How to get there
A fun way to see the Northern Territory is to catch the Ghan train, which travels from Adelaide to Darwin several times per week. The train arrives in Katherine every Sunday and Wednesday (northbound) and every Wednesday and Saturday (southbound). In Katherine, you can rent a car to travel south to Mataranka and Tennant Creek.

Alternatively, there are major flights to Darwin and Alice Springs, and you can catch a bus or rent a car to continue your journey. Katherine is closest to Darwin (314km south on the Stuart Highway) and Tennant Creek is closest to Alice Springs (500km north on the Stuart Highway). The distance between Tennant Creek and Katherine is 600km, with Mataranka only 105km south of Katherine.

Relax in an award-winning resort after a day of enjoying the sites in Katherine ... spend a night in a quaint little cabin in Mataranka, and enjoy a dip in the pool following an afternoon of exploring Devil’s Marbles at Tennant Creek

These accommodation options and more are available at Take A Break

Ideal length of visit
If you plan to visit all three places in one trip, a week is ideal to ensure you have plenty of time to travel between each destination and then relax or explore. Mataranka and Tennant Creek are short stops (no more than a day each), and then at least 3-5 days for Katherine.

Further Information
The Northern Territory’s official tourism website has excellent information about things to see and do up North.

Click here for information about Katherine and Mataranka.

Click here for information about Tennant Creek.

About the Author

Kylie-Jane Degeling is a freelance writer who has lived in Adelaide,Yulara (Uluru), Alice Springs and Canberra, as well as five different countries throughout the world. After backpacking around Australia, she worked as a tour guide in Central Australia, before training for her Commercial Pilot License and working as a flight instructor, scenic flight and charter pilot. She later worked as a travelling IT trainer for the Civil Aviation Safety Authority, which involved spending time in each of their 16 District Offices around the country on a frequent rotating basis. 

Having experienced Australia as a backpacker, tour guide, pilot and business traveler, Kylie now enjoys family holidays with her husband Alex and children Jezzy and Jordan. She says, “I have been lucky to see Australia from a variety of perspectives, and as a travel writer can use this experience to inspire others to find holidays they would enjoy.”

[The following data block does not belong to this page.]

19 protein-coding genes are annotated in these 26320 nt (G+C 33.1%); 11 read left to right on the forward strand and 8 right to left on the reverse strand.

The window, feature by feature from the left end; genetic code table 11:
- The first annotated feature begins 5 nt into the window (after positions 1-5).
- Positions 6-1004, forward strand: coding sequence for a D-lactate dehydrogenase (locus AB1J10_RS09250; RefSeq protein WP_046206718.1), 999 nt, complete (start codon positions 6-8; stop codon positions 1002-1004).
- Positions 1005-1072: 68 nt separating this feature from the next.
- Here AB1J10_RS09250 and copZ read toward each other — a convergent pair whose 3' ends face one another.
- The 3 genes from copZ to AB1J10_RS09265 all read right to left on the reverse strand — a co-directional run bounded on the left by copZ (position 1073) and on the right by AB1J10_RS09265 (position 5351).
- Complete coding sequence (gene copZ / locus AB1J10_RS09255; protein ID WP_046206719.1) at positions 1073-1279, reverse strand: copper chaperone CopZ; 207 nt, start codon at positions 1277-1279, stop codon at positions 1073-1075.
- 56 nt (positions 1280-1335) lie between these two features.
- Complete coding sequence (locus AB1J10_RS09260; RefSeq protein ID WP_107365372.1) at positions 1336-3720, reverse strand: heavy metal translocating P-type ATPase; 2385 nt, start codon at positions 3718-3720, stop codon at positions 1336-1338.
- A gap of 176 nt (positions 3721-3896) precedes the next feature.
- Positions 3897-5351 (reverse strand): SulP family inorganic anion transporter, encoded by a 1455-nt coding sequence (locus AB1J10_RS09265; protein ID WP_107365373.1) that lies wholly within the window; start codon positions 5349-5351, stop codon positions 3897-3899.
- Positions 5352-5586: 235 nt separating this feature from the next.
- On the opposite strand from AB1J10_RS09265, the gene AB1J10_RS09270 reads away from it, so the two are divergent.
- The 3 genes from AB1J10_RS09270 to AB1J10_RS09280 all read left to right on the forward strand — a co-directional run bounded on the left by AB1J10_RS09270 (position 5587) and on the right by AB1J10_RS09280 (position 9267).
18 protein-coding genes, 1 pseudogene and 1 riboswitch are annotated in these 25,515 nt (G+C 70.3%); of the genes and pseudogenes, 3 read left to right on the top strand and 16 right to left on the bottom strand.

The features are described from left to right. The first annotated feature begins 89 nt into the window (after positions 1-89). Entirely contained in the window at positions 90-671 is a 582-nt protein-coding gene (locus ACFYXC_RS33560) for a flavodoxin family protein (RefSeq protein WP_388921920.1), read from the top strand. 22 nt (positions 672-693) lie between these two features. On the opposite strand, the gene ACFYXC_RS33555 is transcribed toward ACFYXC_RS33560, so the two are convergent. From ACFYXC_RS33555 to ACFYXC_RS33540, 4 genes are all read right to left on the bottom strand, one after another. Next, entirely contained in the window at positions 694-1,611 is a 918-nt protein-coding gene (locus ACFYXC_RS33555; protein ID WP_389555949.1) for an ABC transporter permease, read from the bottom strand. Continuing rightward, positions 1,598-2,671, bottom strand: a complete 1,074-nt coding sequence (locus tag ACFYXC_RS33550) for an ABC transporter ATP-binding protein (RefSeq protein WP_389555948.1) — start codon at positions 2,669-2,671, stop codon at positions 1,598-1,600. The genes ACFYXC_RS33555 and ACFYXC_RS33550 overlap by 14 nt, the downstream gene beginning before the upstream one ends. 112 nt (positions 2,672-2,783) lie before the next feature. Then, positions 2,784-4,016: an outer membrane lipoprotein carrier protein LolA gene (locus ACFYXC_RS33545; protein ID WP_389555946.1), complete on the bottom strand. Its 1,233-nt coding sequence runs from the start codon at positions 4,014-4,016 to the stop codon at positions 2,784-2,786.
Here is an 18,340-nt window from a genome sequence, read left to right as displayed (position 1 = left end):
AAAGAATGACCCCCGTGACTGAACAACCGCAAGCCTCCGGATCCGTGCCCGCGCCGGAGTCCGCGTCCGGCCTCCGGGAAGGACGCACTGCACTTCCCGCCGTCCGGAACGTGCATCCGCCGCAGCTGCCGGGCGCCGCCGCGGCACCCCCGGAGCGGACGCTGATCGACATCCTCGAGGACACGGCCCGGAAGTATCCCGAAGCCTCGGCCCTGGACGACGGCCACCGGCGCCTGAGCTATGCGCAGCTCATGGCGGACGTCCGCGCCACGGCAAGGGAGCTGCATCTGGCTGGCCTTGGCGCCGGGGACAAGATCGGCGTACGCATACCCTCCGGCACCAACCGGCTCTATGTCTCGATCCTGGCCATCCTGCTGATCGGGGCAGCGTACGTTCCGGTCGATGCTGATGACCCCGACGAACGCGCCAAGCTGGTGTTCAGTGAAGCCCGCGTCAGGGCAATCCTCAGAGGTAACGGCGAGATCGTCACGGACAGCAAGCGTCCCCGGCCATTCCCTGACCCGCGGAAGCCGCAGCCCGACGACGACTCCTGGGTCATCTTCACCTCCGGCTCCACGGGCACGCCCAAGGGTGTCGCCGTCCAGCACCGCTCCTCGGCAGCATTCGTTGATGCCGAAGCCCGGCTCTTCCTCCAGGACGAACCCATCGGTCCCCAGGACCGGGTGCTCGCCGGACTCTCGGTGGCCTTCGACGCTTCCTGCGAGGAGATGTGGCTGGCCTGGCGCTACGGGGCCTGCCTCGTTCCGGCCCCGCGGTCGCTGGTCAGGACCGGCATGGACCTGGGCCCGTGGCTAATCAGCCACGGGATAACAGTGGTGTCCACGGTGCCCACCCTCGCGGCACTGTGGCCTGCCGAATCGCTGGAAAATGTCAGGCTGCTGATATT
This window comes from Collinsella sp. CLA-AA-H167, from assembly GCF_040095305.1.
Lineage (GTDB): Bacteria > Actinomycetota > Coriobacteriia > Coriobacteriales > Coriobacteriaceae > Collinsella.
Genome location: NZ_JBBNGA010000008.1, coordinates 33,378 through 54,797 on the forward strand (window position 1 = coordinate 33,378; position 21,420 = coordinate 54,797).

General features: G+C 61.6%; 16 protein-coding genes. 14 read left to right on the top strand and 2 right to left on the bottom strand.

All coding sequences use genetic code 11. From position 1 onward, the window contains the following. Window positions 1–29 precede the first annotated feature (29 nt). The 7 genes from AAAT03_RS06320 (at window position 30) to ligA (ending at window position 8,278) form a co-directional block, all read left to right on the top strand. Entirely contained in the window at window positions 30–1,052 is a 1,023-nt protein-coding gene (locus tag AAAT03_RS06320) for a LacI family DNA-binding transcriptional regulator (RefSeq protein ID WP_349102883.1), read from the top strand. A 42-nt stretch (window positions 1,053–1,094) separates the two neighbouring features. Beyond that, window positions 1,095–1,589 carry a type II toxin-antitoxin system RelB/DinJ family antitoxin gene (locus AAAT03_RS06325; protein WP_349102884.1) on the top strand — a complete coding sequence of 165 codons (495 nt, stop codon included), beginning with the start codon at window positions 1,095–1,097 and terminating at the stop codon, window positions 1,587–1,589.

Kylie currently works as a travel writer in addition to being a government writer and columnist for two parenting magazines.

About the author
Find out more about Kylie at http://bit.ly/h_experts

More accomodation in Top End & Darwin
Darwin | Tennant Creek | Katherine | Kakadu & Mary River | Arnhem Land | Humpty Doo | Humpty Doo | Darwin, Northern Suburbs | Middle Point | Litchfield Region | Mataranka | The Gulf Region | Kings Canyon | Pine Creek | Adelaide River | Pirlangimpi | Palmerston | Batchelor | Bullo River | Dundee Beach | Fannie Bay | Bayview | Barunga | Bathurst Island | Borroloola | Cape Crawford | Cobourg Peninsula | Cooinda | Daly River | Daly Waters | Howard Springs | Jabiru | King Ash Bay | Larrimah | Maningrida | Melville Island | Gove | Oenpelli | Seven Spirit Bay | Threeways | Virginia | Coconut Grove | Nightcliff | Wagait Beach | Larrakeyah | Anula | Brinkin | Cullen Bay | Leanyer | Ludmilla | Northlakes | Parap | The Gardens | Woolner | McMinns Lagoon |

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  It is believed that, Tennant Creek town was created when a beer wagon broke down at the site. Gold and copper discoveries in the area helped the town to grow and develop as the centre for the Barkly Tablelands that it is today. The traditional Aboriginal owners of the area are the Warumungu people. It is also the main centre for tours to the Devil's Marbles, about 100 km to the south in a valley straddling the Stuart Highway.
Posted on Sep 23 2010 at 19:24